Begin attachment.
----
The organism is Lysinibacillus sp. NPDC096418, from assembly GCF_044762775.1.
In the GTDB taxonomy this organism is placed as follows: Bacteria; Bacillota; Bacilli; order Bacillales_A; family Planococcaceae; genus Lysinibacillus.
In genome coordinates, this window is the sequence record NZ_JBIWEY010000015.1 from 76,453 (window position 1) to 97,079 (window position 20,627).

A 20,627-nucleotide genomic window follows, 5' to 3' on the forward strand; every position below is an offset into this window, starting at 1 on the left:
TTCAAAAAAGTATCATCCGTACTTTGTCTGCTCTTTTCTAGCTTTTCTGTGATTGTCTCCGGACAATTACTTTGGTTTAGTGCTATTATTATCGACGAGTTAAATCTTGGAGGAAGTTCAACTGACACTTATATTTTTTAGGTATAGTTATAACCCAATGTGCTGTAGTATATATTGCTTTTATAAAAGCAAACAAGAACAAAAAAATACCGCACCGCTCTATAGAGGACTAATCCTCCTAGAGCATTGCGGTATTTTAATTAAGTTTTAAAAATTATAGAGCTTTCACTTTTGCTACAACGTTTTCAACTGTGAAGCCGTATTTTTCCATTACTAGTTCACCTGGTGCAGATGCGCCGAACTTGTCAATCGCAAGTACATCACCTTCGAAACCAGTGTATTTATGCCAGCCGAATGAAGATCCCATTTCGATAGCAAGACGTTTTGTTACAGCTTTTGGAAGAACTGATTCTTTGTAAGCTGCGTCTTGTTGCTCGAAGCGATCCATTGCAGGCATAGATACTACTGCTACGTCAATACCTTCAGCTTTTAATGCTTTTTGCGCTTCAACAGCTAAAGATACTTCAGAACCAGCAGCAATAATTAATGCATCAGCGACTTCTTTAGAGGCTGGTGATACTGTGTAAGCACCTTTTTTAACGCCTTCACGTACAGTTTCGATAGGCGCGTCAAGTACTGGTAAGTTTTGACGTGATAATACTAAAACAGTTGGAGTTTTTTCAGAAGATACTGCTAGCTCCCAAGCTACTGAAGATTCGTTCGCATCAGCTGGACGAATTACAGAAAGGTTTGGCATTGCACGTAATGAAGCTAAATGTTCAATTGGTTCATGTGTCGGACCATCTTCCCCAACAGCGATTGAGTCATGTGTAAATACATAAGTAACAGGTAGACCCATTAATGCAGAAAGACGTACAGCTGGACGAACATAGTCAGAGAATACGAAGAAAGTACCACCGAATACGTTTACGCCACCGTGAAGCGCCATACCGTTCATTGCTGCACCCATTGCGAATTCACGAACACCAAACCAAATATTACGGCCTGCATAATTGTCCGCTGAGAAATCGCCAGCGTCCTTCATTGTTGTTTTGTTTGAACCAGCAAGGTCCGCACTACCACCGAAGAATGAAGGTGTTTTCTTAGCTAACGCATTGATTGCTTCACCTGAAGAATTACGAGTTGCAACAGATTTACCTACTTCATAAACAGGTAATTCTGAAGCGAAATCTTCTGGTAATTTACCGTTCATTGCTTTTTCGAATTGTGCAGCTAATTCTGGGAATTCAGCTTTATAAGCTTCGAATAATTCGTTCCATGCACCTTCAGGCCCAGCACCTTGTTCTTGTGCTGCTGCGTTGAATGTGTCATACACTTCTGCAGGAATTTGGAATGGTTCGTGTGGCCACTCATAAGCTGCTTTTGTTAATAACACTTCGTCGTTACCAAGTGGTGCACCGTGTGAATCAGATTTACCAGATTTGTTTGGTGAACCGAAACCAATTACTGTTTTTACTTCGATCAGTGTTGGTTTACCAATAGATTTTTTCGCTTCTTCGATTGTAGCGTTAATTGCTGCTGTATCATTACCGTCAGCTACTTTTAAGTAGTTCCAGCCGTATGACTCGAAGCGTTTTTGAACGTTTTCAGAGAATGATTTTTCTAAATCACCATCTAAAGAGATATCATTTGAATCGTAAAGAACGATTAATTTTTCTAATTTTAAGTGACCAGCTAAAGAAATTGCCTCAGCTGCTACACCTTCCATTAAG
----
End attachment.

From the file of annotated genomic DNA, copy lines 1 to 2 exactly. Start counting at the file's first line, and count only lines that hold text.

The organism is Lysinibacillus sp. NPDC096418, from assembly GCF_044762775.1.
In the GTDB taxonomy this organism is placed as follows: Bacteria; Bacillota; Bacilli; order Bacillales_A; family Planococcaceae; genus Lysinibacillus.